The Digital Age and Human Intimacy

Throughout the era of evolving technology, we have crafted fortuities that were utterly unattainable only decades ago. For the first time in human existence, anyone across the entire planet can connect in an instant. We can text or email to communicate through words, we can make calls for a more personal connection, and we can even video chat to watch each other’s expressions in real-time. But perhaps the most infamous route of connection is the double-edged sword that is social media. By developing these social networks of connection, we’ve created a hub for existing and sharing as the self-designed, “perfect” versions of ourselves that we long to be. Here, we can name ourselves whatever we please, post pictures and comments articulate to any facade we wish, and share these things at any moment of every day with the promise of an attentive audience. It is, quite literally, a virtual wonderland where we have the power to control the way others perceive us.

Destructive Comparison

While initially developed to foster distant connections and bring like minds together, social media has opened the doors to a rapid diminishing of self-worth throughout our society. A virtual profile is, in essence, a highlight reel of exceptional moments, and as we scroll through endless reels of perfection, it’s easy to forget that behind each highlight lies hundreds of lowlights that have been polished out of the public eye. Yet the longer this passive observation draws on, scrolling through hundreds of images lacking a single flaw, it becomes near impossible to refrain from harsh self-critique. Comparing our daily lives, looks, and actions to the unattainable transcendence we view on our devices becomes inevitable.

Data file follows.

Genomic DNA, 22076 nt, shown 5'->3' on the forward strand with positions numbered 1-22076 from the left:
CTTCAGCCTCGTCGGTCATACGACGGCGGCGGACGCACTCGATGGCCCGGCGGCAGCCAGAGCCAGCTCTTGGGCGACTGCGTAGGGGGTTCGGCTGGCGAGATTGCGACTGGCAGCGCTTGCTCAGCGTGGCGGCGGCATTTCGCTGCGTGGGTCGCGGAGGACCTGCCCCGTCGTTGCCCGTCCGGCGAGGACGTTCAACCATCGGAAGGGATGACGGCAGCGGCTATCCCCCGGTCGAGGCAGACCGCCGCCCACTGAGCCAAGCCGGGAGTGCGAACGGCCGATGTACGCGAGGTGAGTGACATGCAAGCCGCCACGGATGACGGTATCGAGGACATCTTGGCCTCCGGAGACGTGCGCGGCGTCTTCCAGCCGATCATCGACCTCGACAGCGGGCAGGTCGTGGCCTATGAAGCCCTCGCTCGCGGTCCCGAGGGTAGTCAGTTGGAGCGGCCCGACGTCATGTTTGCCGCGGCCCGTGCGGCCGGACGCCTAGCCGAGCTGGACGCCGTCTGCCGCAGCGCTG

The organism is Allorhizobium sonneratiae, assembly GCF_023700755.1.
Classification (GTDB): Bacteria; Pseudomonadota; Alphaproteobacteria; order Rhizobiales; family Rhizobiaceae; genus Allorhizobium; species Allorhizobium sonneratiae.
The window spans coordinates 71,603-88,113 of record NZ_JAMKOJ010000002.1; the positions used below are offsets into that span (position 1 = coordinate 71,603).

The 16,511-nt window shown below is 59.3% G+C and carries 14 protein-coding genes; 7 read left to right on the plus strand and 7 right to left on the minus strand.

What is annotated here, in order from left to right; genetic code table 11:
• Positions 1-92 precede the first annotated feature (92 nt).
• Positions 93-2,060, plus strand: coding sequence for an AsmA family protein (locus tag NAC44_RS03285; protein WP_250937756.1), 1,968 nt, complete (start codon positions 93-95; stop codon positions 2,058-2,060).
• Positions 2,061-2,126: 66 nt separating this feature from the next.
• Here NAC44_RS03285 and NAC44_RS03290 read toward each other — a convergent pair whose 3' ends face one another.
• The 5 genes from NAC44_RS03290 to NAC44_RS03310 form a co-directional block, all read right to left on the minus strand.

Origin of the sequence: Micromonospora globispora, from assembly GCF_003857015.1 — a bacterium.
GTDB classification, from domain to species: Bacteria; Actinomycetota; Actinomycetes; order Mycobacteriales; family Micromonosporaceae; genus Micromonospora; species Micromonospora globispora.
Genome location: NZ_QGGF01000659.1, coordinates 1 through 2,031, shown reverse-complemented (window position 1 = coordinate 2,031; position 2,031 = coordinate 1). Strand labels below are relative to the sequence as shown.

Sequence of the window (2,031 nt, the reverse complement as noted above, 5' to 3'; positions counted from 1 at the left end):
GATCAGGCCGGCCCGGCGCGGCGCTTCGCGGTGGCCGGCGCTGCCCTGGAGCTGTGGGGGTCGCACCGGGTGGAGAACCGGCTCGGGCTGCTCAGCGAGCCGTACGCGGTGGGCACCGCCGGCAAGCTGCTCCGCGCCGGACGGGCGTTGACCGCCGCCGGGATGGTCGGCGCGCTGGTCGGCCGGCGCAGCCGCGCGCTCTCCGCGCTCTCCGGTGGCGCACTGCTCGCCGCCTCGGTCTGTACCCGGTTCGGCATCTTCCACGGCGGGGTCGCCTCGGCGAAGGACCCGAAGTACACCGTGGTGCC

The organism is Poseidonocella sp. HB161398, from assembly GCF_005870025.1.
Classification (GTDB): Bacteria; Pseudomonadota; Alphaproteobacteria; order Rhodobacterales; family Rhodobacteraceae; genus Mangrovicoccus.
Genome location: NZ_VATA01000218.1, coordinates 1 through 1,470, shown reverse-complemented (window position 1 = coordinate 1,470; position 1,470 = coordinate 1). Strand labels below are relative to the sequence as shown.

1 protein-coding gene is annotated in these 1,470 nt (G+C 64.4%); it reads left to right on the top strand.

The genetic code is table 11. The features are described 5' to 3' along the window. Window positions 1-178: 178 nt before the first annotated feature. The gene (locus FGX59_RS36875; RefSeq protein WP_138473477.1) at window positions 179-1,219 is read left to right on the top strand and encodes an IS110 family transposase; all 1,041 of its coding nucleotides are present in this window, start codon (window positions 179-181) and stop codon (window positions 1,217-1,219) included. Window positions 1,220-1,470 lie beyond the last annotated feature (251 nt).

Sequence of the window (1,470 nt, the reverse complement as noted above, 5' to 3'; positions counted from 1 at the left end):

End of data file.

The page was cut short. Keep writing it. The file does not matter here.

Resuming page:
Utilizing techniques of mindfulness conscious awareness of how particular things affect our psychological well-being can allow us to build a buffer between ourselves and the screen. This buffer will give us time to acknowledge the illegitimacy of comparing our everyday selves with these impeccably polished highlight reels. Another nuance to remember when criticizing your self-worth over the immeasurable beauty of a virtual photo is that whoever is on the other side of that photograph more than likely perceives themself in the very same insecure nature that you do.

Conversation vs. Connection

Shelly Turkle, MIT Professor of Social Studies of Science and Technology, has remained an opinionated voice of reason around technology’s social ethics since the origin of social media. In a 2012 New York Times publication titled, “Flight from Conversation,” Turkle exposes the underlying truth behind why humans have jumped at the opportunity to virtually connect from a distance rather than immerse ourselves in authentic conversation. From behind the screens of our devices, we hold full control over who we are. More accurately, how people perceive us takes away the fear of vulnerability brought about through real, intimate relationships. Turkle regards that “Human relationships are rich: messy and demanding, but the only way to reap the utter satisfaction desired in a relationship is to return to the way which could now be called old fashioned.”

In a modern society of infinite connection, we now sacrifice real human conversation for technological blips of scarce interaction. The virtual link will never equate with the deep, personal connection fostered by human empathy in real conversation. We have lost the piece of humanity that keeps us united, that keeps us growing, learning, and changing. We’ve lost each other. However, by pushing our fears aside and immersing ourselves in conversation, we can reclaim our uniquely human ability to create profound ideas as a collective of like minds and grow as individuals through the flourishing bonds we forge with others.